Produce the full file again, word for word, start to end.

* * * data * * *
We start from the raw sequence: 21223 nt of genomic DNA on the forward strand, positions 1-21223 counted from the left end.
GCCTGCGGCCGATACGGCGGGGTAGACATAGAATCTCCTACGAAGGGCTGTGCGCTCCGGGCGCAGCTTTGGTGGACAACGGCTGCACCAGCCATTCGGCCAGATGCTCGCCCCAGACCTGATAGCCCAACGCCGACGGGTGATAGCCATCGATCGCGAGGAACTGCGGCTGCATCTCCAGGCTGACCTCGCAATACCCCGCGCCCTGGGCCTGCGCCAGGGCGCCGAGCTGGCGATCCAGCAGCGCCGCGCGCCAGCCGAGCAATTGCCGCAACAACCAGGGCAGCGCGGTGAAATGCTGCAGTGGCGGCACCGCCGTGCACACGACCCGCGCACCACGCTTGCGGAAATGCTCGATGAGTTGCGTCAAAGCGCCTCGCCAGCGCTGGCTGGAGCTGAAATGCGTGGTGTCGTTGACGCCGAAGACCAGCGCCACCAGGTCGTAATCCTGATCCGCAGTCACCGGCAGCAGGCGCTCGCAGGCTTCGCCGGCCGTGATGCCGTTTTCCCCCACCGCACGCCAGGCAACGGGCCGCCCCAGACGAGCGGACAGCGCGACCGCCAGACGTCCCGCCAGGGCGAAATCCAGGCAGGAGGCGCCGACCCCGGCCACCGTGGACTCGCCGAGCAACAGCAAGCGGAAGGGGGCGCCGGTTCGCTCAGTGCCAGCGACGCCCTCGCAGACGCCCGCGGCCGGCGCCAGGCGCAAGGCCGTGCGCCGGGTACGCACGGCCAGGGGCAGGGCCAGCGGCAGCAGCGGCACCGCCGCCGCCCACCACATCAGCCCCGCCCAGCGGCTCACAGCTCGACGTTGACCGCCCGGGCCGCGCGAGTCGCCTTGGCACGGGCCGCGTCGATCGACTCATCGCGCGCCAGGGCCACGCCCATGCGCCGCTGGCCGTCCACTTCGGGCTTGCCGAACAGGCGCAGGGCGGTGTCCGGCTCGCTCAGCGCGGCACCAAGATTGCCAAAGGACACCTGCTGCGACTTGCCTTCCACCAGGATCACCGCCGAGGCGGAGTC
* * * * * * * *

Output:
We start from the raw sequence: 21223 nt of genomic DNA on the forward strand, positions 1-21223 counted from the left end.
GCCTGCGGCCGATACGGCGGGGTAGACATAGAATCTCCTACGAAGGGCTGTGCGCTCCGGGCGCAGCTTTGGTGGACAACGGCTGCACCAGCCATTCGGCCAGATGCTCGCCCCAGACCTGATAGCCCAACGCCGACGGGTGATAGCCATCGATCGCGAGGAACTGCGGCTGCATCTCCAGGCTGACCTCGCAATACCCCGCGCCCTGGGCCTGCGCCAGGGCGCCGAGCTGGCGATCCAGCAGCGCCGCGCGCCAGCCGAGCAATTGCCGCAACAACCAGGGCAGCGCGGTGAAATGCTGCAGTGGCGGCACCGCCGTGCACACGACCCGCGCACCACGCTTGCGGAAATGCTCGATGAGTTGCGTCAAAGCGCCTCGCCAGCGCTGGCTGGAGCTGAAATGCGTGGTGTCGTTGACGCCGAAGACCAGCGCCACCAGGTCGTAATCCTGATCCGCAGTCACCGGCAGCAGGCGCTCGCAGGCTTCGCCGGCCGTGATGCCGTTTTCCCCCACCGCACGCCAGGCAACGGGCCGCCCCAGACGAGCGGACAGCGCGACCGCCAGACGTCCCGCCAGGGCGAAATCCAGGCAGGAGGCGCCGACCCCGGCCACCGTGGACTCGCCGAGCAACAGCAAGCGGAAGGGGGCGCCGGTTCGCTCAGTGCCAGCGACGCCCTCGCAGACGCCCGCGGCCGGCGCCAGGCGCAAGGCCGTGCGCCGGGTACGCACGGCCAGGGGCAGGGCCAGCGGCAGCAGCGGCACCGCCGCCGCCCACCACATCAGCCCCGCCCAGCGGCTCACAGCTCGACGTTGACCGCCCGGGCCGCGCGAGTCGCCTTGGCACGGGCCGCGTCGATCGACTCATCGCGCGCCAGGGCCACGCCCATGCGCCGCTGGCCGTCCACTTCGGGCTTGCCGAACAGGCGCAGGGCGGTGTCCGGCTCGCTCAGCGCGGCACCAAGATTGCCAAAGGACACCTGCTGCGACTTGCCTTCCACCAGGATCACCGCCGAGGCGGAGTC